State law hinders options for best building opportunities

Editorial Board


 Issue: Having to cut corners and choose the lowest bid on school construction leaves possible risks to students.

On Sunday, April 6, materials of the Wellness Center fell off the overhang due to possible water leaking into an air pocket.

This incident, seems bizarre since the building itself is rather young, however after looking at South Dakota laws, it shows us that the university has to build these new structures at the lowest cost possible. 

In the fall of 2008, SDSU reopened the Wellness Center after pumping $12.1 million into creating a health and counseling services, pharmacy and new exercise equipment.

It is a main point of use for students and is subject to more expansion only six years after its creation. 

Now we understand that accidents happen, however, we feel that this building is far too young to have any sort of cosmetic damages as substantial as the soffit materials falling down. South Dakota State is the largest institution in the state and our students require facilities to be in prime shape for their use. 

Going with the lowest bidder can cause problems similar to those that happened on Sunday and what happened to The Union in January.

If there was more thought and the we had the ability to go with higher bids, issues like this could be avoided completely.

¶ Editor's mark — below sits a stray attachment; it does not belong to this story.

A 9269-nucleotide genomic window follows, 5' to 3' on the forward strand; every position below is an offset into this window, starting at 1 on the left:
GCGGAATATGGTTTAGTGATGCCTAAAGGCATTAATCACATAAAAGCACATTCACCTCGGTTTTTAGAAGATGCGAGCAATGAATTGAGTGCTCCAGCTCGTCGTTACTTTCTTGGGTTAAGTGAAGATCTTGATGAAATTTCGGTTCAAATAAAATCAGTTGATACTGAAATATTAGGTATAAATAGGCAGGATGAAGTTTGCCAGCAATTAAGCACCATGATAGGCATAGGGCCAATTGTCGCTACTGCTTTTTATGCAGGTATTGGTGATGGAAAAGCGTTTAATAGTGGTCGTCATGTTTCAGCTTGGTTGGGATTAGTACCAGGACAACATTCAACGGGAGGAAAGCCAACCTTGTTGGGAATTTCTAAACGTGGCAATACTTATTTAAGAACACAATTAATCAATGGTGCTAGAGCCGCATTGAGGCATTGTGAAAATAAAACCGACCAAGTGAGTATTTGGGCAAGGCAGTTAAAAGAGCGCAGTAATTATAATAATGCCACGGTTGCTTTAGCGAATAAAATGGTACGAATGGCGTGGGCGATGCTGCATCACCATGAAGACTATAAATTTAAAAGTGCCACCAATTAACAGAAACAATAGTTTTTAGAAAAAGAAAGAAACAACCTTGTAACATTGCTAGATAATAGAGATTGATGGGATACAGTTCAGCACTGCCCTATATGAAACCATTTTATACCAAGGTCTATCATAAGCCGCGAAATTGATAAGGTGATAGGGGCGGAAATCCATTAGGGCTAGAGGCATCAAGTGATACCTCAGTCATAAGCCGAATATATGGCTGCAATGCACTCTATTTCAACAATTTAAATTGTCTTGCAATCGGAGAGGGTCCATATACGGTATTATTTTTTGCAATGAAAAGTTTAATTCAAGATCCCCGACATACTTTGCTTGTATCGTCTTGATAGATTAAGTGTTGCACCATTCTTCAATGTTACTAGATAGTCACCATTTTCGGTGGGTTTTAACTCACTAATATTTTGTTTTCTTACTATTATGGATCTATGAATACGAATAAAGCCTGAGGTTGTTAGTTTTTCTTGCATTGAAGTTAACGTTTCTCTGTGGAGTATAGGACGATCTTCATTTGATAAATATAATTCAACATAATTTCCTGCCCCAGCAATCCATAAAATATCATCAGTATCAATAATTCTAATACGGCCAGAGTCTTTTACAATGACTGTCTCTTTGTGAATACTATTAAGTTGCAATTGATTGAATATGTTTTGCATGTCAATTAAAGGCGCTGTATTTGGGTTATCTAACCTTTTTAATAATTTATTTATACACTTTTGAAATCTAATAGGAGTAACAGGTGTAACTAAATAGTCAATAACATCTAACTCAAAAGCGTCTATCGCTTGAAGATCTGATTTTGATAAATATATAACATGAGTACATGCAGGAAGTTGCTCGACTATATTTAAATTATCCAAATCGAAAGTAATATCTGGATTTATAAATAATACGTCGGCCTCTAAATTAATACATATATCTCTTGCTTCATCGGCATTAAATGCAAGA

Any project that costs more than $1,000 is subject to becoming part of a bid by the university or whoever is the purchasing party in the state of South Dakota. South Dakota statute 5-18A-5 (7) writes that “The contract shall be awarded within thirty days of the bid opening by written notice to the lowest responsible and responsive bidder whose bid meets the requirements and criteria set forth in the invitation for bids. “ 

This limits our expansion to the lowest caliber which can cause frustration and obvious safety hazards to everyone who steps foot in these facilities. 

Thankfully, there was no one standing underneath the overhang of the Wellness Center when the materials fell. If the unfortunate happened and someone was hit with these materials, injury is inevitable.

Is the possible injury or even death of a student or community member a justifiable reason to cut corners? 

If we want to have a strong university, we need to make sure we’re building the infrastructure the strongest way we can. With expansion constantly in talks here, it’s worrisome that these are the laws that have to be followed when building. 

No real numbers have been said, since it’s so early, but the cost of repair for the Wellness Center overhang might cost more than taking a higher bid. 

There isn’t much sense in building something cheap and fast then having to repair and discussing expanding every half-decade. 

Stance: The school should be choosing the best bid, not necessarily the cheapest bid. Quality is important, especially when students safety is involved